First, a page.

Now step back and consider the big picture: 25 ports each of 10,000+ packages. Even using these (rather conservative) numbers, we have more than 250,000 ports to accomplish. And, of course, new packages (and new versions) are coming out of the woodwork every day! Without proper infrastructure, we can't even track this many items, let alone hope to make a dent in them.

Automated Assistance

So, let's give the developers (and ourselves) some help. Let's create a set of CVS (or whatever) repositories that can hold every interesting version of every port of every significant Open Source package. At current mass storage prices, this would cost only a few thousand dollars.

Developers could use the repositories to find relevant versions of packages. With luck, they might even end up folding some of the variant strains back together, reducing the problem space a little.

By making these repositories accessible via web browsers, we could let Paul Programmer (and Alice Administrator) find and peruse specific package's code and documentation. If Paul or Alice can browse a package in fifteen seconds, rather than fifteen minutes or an hour, they may be able to find what they need far more quickly.

While we're at it, let's provide a "dating service" for system vendors and developers. If Dave needs access to a particular kind of machine, for porting or regression testing of his software package, shouldn't the machine's vendor be willing to provide it? If the vendor knows that any incoming developers have been "vouched for" by a responsible party, there really isn't all that much of a risk...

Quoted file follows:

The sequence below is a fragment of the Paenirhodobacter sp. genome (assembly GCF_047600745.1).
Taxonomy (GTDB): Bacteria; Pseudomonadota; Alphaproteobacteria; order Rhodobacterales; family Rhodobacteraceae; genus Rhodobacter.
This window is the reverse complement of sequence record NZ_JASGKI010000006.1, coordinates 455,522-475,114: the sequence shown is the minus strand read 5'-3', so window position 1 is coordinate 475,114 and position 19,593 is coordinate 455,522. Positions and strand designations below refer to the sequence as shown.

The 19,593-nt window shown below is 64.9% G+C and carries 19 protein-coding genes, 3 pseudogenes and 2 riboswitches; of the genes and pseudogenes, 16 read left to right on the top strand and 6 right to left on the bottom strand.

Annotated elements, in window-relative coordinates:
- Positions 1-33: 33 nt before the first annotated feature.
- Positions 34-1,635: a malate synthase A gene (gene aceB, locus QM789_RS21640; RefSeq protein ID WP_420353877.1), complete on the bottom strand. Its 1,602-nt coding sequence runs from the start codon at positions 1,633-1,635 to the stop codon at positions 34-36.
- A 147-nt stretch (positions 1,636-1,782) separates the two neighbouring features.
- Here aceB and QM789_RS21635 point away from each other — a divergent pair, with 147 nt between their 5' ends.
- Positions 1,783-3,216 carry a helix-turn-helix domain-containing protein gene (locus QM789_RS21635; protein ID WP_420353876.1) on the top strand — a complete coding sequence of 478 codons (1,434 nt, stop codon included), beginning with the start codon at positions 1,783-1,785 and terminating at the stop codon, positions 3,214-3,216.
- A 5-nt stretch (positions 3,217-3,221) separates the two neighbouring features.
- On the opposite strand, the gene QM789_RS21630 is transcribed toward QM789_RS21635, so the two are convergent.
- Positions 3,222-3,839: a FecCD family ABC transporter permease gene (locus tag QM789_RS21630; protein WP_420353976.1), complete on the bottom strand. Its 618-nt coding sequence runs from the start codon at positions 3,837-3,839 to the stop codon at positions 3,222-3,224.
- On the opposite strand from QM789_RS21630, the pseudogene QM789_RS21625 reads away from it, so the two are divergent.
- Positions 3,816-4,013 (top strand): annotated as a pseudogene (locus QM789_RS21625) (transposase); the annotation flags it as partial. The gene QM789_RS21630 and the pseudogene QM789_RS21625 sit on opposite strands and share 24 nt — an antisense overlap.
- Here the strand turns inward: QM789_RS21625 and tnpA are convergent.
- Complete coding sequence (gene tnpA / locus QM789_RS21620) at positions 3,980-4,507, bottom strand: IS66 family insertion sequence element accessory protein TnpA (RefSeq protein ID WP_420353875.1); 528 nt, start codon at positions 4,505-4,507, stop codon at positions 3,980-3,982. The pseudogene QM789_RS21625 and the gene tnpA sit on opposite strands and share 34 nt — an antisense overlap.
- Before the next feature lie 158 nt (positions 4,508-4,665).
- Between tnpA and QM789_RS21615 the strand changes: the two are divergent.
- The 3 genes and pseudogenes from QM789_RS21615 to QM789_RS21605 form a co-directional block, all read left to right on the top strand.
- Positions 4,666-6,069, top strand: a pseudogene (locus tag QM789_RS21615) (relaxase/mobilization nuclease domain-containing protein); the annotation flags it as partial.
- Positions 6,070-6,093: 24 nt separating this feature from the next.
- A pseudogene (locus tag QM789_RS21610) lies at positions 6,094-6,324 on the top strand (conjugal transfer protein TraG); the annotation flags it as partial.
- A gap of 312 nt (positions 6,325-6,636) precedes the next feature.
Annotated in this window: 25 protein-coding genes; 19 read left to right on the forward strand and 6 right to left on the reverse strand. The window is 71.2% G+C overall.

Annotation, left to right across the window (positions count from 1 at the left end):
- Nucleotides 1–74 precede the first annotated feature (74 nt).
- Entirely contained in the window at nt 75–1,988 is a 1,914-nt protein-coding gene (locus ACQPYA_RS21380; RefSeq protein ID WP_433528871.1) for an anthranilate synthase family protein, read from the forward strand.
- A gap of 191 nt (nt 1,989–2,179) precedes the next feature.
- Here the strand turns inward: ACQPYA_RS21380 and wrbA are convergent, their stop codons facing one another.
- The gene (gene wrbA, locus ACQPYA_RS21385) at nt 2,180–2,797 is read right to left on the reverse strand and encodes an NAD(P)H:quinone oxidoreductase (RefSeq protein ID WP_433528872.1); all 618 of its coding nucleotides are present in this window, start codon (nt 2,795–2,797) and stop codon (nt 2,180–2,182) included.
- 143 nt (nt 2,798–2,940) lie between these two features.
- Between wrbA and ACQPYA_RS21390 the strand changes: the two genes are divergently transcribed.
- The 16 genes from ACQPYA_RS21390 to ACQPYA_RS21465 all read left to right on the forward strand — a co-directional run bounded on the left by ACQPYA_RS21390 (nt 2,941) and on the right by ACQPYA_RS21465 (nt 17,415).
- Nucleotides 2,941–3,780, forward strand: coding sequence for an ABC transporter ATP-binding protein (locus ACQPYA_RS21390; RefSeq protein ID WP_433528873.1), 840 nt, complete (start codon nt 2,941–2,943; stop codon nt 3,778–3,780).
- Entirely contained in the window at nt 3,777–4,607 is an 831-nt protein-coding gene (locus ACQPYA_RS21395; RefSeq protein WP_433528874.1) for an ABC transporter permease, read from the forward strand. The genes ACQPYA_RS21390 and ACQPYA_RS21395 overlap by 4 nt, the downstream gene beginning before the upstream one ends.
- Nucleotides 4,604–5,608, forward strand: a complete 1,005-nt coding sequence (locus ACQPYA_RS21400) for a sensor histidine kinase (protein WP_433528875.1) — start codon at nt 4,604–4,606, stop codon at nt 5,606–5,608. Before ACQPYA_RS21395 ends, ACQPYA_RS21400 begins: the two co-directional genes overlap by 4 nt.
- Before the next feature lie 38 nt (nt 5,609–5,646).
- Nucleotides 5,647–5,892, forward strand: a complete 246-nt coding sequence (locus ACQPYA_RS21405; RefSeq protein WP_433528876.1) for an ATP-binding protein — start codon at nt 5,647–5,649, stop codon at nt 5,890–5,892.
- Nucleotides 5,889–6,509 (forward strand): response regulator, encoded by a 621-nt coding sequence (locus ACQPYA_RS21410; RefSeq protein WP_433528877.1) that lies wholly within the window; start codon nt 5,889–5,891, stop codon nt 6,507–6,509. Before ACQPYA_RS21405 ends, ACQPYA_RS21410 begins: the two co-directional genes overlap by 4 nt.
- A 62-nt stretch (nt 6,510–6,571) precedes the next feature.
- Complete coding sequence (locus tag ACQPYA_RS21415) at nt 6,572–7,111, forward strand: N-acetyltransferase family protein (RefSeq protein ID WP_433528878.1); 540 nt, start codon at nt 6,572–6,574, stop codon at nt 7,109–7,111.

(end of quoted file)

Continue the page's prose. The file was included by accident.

Some developers (or interested users) might also be willing to maintain current information for specific packages, as long as they don't have to find an ISP, edit web pages, and the like. Thus, a semi-automated information-gathering system, based on one or more of the existing Open Source indexes, might be a real possibility.

By providing free, centralized support facilities, we might be able to greatly increase the ease with which all of us interact with Open Source software. In any case, I think it's worth a try.

About the author

Rich Morin (rdm@cfcl.com) operates Prime Time Freeware (www.ptf.com), a publisher of books about Open Source software. Rich lives in San Bruno, on the San Francisco peninsula.